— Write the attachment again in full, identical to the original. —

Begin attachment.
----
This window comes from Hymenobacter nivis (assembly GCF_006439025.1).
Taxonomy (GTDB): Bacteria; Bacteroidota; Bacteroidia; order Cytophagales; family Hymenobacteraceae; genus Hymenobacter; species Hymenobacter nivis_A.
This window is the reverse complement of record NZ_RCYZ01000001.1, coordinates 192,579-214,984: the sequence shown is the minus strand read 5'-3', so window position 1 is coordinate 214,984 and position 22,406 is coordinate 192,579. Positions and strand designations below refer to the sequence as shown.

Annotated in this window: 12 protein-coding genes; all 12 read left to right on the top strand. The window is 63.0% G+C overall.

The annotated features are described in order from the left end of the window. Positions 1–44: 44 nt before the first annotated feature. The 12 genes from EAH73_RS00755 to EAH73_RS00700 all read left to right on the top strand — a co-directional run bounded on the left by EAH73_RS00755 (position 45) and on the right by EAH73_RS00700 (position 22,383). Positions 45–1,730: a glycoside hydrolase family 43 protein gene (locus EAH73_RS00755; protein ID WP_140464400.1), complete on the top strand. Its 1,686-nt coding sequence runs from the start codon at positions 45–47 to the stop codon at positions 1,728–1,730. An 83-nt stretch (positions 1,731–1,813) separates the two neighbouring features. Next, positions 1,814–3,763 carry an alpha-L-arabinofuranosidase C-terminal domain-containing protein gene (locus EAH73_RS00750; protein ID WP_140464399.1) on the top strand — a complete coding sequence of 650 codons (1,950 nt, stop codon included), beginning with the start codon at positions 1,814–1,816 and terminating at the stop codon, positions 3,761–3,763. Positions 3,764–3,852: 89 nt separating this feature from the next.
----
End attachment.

This window comes from Hymenobacter nivis (assembly GCF_006439025.1).
Taxonomy (GTDB): Bacteria; Bacteroidota; Bacteroidia; order Cytophagales; family Hymenobacteraceae; genus Hymenobacter; species Hymenobacter nivis_A.
This window is the reverse complement of record NZ_RCYZ01000001.1, coordinates 192,579-214,984: the sequence shown is the minus strand read 5'-3', so window position 1 is coordinate 214,984 and position 22,406 is coordinate 192,579. Positions and strand designations below refer to the sequence as shown.

Annotated in this window: 12 protein-coding genes; all 12 read left to right on the top strand. The window is 63.0% G+C overall.

The annotated features are described in order from the left end of the window. Positions 1–44: 44 nt before the first annotated feature. The 12 genes from EAH73_RS00755 to EAH73_RS00700 all read left to right on the top strand — a co-directional run bounded on the left by EAH73_RS00755 (position 45) and on the right by EAH73_RS00700 (position 22,383). Positions 45–1,730: a glycoside hydrolase family 43 protein gene (locus EAH73_RS00755; protein ID WP_140464400.1), complete on the top strand. Its 1,686-nt coding sequence runs from the start codon at positions 45–47 to the stop codon at positions 1,728–1,730. An 83-nt stretch (positions 1,731–1,813) separates the two neighbouring features. Next, positions 1,814–3,763 carry an alpha-L-arabinofuranosidase C-terminal domain-containing protein gene (locus EAH73_RS00750; protein ID WP_140464399.1) on the top strand — a complete coding sequence of 650 codons (1,950 nt, stop codon included), beginning with the start codon at positions 1,814–1,816 and terminating at the stop codon, positions 3,761–3,763. Positions 3,764–3,852: 89 nt separating this feature from the next.